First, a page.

Atomic RF and 5G Switches

A single atomically-thin layer of hexagonal boron nitride shows that thinner is better with regards to radio-frequency switching applications.

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In 2016, I was in search of a new idea. At that time, we had been working on using two-dimensional (2D) materials such as graphene and MoS2 for flexible nanoelectronics. We had published several articles reporting state-of-the-art performance on flexible transistors that had garnered international interest and positioned 2D materials as model candidates for high-performance flexible and wearable applications. The question then emerged whether we can realize other essential components such as memory in order to complete a flexible system.

Inspired by recent report on planar 2D memory, we began working towards flexible planar memory. This proved unsuccessful. Then one day in 2016, my then 1st year graduate student Ruijing Ge suggested we pivot to making vertical memory which consists of a sandwich of metal-insulator-metal (MIM), where the insulator is the essential material and can be realized with a 2D atomic layer (thickness less than 1nm). While such a MIM structure is widely preferred owing to the higher memory densities compared to planar devices, it was nonetheless a radical idea because a vertical monolayer memory had never been reported.  In this context of a high probability of failure, Ruijing and fellow student Xiaohan Wu (of Prof. Jack Lee’s group) surprisingly had working 2D memory devices based on one atomic layer of MoS2 within a few months of research. We termed such a memory device, atomristor, which is an atomically-thin memristor (Nano Letters, 18, pg. 434, Dec. 2017).

The biggest application of memory devices is for information storage. This is a very competitive industrial application because of the abundance of many devices at a high maturity level. In this regard, our sponsors challenged us to find a new application that could uniquely benefit from our atomristors. After several months of brainstorming, we discovered that atomristors could be ideal devices for radio-frequency (RF) switches used in wireless and communication systems like smartphones that enable switching of the phone to different bands including Bluetooth, WiFi, 4G, LTE, 5G, etc. Subsequent RF measurements on MoS2 atomristor by graduate student Myungsoo Kim was successful beyond our expectations resulting in the first publication on 2D RF switches (Nature Communications, 9, pg. 2524, 2018).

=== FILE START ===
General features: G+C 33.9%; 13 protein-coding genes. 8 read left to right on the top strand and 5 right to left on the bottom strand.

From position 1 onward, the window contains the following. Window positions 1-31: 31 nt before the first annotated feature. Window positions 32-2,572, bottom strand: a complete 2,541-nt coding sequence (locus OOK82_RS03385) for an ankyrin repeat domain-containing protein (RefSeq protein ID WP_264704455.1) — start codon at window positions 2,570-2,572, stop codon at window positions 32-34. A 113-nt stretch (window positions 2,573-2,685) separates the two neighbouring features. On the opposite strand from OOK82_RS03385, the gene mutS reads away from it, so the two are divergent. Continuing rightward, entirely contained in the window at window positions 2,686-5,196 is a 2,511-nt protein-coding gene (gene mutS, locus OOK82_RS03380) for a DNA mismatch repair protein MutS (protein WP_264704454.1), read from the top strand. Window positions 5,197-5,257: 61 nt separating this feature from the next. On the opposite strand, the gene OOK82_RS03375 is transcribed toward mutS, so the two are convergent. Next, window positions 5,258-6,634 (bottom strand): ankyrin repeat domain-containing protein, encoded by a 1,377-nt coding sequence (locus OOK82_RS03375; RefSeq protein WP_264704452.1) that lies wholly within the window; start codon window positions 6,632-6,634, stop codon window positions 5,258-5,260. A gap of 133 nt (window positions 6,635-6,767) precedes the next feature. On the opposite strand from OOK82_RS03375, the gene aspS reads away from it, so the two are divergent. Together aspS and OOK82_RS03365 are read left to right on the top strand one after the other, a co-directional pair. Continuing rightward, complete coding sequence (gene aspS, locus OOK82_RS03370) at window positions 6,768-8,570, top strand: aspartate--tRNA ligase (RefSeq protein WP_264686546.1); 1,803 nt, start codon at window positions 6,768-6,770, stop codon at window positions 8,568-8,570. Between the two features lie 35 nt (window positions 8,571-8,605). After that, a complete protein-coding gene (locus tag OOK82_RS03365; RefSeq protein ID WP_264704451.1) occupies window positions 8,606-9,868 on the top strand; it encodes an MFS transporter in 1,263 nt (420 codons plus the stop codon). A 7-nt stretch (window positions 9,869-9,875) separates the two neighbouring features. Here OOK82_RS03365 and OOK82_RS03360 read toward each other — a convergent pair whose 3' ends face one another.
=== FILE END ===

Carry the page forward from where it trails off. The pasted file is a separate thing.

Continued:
A clear limitation of the MoS2 RF switches was the maximum power handling, a very important metric for wireless transmitters. We conjectured that hBN, another 2D material that is a better insulator with superior thermal and mechanical properties would be able to tolerate higher RF powers compared to MoS2. These power measurements require sophisticated facilities. Thus, I was fortunate to have an opportunity to discuss collaboration with Dr. Emiliano Pallecchi while enjoying San Sebastian during the Frontiers in Quantum Materials and Devices conference in 2017. Subsequent discussion continued with Dr. Henri Happy at the Graphene Week conference in San Sebastian in 2018. Both Drs. Pallecchi and Happy, of the University of Lille, are experts in high-frequency and high-power measurements of nanodevices with a World class facility at CNRS in Lille. Dr. Pallecchi and his team made great strides in achieving record performance using hBN for RF switches, including 10x higher power handling, 5G data communication, and THz operation (frequencies above 100GHz), reported in the new article that is the reason for this blog. 

Figure: (left) High-frequency performance of an hBN switch in the ON and OFF states with bandwidth above 200GHz. (right) Dr. Ducournau and Dr. Pallecchi (right) in the lab conducting data transmission measurements involving sending an uncompressed HD-TV data-flow encoded in a 100GHz carrier through an hBN switch.

 Now 2D materials can be considered the leading candidate for RF switches featuring the highest energy efficiency and bandwidth, important metrics for battery life and data speeds, respectively. With regards to practical usage of the atomristors, the most important obstacle at the moment is reliability. In particular, the so-called endurance, which is the number of times it can be switched ON and OFF. At the same time, we are also exploring new frontiers with Dr. Pallecchi and colleague Dr. Ducournau, especially the prospects of these emerging switches for next-generation 6G applications.

For more information please check out our article “Analog Switches made from Boron Nitride Monolayers for Application in 5G and Terahertz Communication Systems” published in Nature Electronics.

Deji Akinwande

Professor, University of Texas - Austin

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